GFM Network News

There’s a world of difference between liquid and solid manure and how both provide nutrients to crops.

Manure: The gift that keeps on giving

Not all manure is created equally when it comes to field applications

How long can manure provide value to farmers’ fields after application? The short answer is that it depends on what you mean by ‘manure,’ and how and when you’re applying it, according to a 10-year study from the University of Manitoba’s National Centre for Livestock & Environment (NCLE). NCLE has been evaluating the short- and

Quebec ag co-op to power up on dairy cattle manure

About a dozen Quebec dairy farms will be getting their collective manure together next year for the province’s first-ever ag co-operative devoted to renewable natural gas. Coop Agri-Energie Warwick, launched Monday, plans to start construction this spring on a $12 million biomethanization plant which will take in slurry and manure from dairy cattle mixed with

Manitoba farmers need manure spreading flexibility this fall

The Manitoba government’s deadline is almost here, 
but wet weather has kept applicators out of the field

The manure could soon hit the proverbial fan. The Nov. 10 deadline for applying manure to Manitoba fields, as well as fertilizer, is just a few days away. As of last week many livestock farmers hadn’t emptied their hog manure lagoons or cattle pens because wet weather prevented some fields from being harvested, while many

How effective is spring manure application?

In some ways spring is the best time to apply manure, but in other ways it’s not. Crops get the best use of nutrients when applied in the spring, but with seeding being a priority there’s often not a lot of time, says Petra Loro, Manitoba Agriculture and Resource Development’s livestock environment specialist. But if

PED is a potentially devastating disease and can cause 80 to 100 per cent of piglet losses.

Precautions urged as PED outbreak enters fall manure-spreading season

Producers are getting ready to begin fall spreading, but some manure lagoons will need extra precautions as the province’s PED numbers climb

Manitoba’s latest battle with PED has put a new focus on biosecurity as fall manure spreading gets underway. The province suffered another spate of PED confirmations this month. The Chief Veterinary Office (CVO) had confirmed 78 cases as of Sept. 20, with the last confirmed Sept. 13. Eight of those cases have been added since

A map shows the distribution of manure-rich cultivated areas. The green spots demonstrate the areas with the most potential for phosphorus recycling.

Manure map raises recycling hopes

A study shows potential for farmers to reclaim phosphorus fertilizer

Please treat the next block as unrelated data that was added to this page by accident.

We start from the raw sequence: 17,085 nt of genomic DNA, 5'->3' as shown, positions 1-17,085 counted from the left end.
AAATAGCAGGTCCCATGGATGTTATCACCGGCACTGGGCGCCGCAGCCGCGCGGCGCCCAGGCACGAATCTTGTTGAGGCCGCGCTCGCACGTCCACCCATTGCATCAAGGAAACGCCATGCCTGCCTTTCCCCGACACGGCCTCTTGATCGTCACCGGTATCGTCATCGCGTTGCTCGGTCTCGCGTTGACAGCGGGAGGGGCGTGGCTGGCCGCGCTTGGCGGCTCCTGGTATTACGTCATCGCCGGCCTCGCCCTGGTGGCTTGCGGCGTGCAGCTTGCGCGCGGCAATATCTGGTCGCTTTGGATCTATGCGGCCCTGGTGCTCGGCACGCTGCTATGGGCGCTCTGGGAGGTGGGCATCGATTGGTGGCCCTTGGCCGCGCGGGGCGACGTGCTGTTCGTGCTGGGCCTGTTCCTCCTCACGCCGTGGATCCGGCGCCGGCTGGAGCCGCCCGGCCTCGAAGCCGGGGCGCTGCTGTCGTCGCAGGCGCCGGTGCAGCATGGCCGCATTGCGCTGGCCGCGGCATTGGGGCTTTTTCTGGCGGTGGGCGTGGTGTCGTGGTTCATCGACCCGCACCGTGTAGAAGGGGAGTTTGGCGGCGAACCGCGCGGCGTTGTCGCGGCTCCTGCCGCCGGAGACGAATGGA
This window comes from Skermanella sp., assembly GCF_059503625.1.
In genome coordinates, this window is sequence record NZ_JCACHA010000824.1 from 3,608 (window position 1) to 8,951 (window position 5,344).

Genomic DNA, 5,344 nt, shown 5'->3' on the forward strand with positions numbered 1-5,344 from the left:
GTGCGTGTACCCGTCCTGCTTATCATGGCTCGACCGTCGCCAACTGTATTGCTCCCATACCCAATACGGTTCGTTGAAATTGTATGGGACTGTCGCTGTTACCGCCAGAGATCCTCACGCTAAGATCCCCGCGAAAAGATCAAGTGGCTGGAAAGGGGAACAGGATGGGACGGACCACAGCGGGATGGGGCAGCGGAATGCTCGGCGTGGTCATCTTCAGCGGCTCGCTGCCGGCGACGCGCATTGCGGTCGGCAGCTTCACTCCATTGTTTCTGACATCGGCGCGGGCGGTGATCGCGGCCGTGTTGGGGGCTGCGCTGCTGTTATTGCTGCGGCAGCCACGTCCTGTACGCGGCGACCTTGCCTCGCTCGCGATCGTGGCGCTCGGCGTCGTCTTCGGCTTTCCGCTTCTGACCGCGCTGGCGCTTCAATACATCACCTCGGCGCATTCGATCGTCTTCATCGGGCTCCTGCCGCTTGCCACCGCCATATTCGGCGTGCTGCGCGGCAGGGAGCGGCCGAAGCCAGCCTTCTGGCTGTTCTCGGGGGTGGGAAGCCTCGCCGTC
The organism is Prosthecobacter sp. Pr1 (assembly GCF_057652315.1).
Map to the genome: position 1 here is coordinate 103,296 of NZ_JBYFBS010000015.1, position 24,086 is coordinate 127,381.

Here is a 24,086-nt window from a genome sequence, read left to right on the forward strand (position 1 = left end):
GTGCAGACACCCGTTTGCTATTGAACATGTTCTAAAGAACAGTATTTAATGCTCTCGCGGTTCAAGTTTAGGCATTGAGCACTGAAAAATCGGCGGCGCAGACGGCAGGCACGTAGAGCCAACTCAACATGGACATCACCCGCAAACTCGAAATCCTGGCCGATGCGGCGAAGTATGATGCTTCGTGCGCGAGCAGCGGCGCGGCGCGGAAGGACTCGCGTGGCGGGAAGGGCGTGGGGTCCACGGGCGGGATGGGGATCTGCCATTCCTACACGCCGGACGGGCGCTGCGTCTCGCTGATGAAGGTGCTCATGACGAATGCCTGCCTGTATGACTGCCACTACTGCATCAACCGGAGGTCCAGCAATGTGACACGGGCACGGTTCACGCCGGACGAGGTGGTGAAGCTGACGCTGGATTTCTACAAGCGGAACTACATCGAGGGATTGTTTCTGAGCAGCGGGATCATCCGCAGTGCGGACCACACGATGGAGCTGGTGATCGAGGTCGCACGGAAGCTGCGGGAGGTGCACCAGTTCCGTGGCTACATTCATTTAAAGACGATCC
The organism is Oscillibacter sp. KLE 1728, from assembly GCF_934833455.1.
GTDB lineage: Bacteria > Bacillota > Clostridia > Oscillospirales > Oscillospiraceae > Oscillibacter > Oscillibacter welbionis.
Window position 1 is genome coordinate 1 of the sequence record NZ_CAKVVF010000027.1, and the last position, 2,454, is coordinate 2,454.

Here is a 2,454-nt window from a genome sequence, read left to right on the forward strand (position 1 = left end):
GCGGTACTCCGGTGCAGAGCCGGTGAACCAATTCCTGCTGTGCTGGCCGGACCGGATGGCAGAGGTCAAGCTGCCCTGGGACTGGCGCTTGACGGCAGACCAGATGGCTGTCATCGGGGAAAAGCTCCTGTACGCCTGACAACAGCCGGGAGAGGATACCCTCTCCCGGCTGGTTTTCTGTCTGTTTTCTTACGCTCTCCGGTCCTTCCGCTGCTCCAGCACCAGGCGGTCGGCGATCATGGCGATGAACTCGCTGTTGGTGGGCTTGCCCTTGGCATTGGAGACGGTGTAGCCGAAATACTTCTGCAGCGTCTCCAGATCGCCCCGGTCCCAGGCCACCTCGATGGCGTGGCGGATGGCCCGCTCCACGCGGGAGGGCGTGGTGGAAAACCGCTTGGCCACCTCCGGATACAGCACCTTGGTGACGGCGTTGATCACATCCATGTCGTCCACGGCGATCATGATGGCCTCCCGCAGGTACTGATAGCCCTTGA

A New Jersey university is mapping the world’s manure in an effort to jump-start a movement to recycle phosphorus. In the April 2019 issue of Earth’s Future, a research team from Stevens Institute of Technology mapped the journey of phosphorus from soil to crops, to livestock and humans, and eventually into sewers and landfills. This

Desmond Essien speaking at the New and Emerging Research session on December 12 at the Prairie Livestock Expo in Winnipeg.

Biofilters a natural way to control hog barn odour

Odour mitigation is an important question for the future of Manitoba’s growing hog industry

A new research project at the University of Manitoba is taking aim at hog manure odours the natural way. PhD student Desmond Essien is investigating the potential of using biofilters as an odour mitigation technology for use in swine barns in Manitoba. Essien spoke about his research at the New and Emerging Research sessions at

Manitoba’s organic growers got a close look at composting windrows at Boundy Farms near Boissevain July 21 during an Organic Producers Association of Manitoba field tour.

Breaking down the basics of organic compost in windrows

Organic producers got some expert advice on composting during a July 21 field tour near Boissevain

Organic farmers may want to refine that manure before spreading it. Dale Overton, CEO of Over­ton Environmental Enterprises, urges organic farmers to add a composting step to their fertility programs, something he says will provide better long-term organic matter gain, fight off weeds and save money on fertilizer. Overton’s arguments echo advice from provincial Agriculture

A research project in China has confirmed adding enzymes to the pig genomes allows them to digest nitrogen and phosphorus much more efficiently.

Just passing through

Pigs that better digest their nutrients could reduce 
pork industry’s carbon footprint

Pigs will eat what’s put in front of them — but digesting it is another question. In particular, according to one research scientist from the South China Agricultural University, nitrogen and phosphorus can pass through the pig undigested, causing downstream environmental challenges. Lead author of the study Xianwei Zhang, published recently in the online journal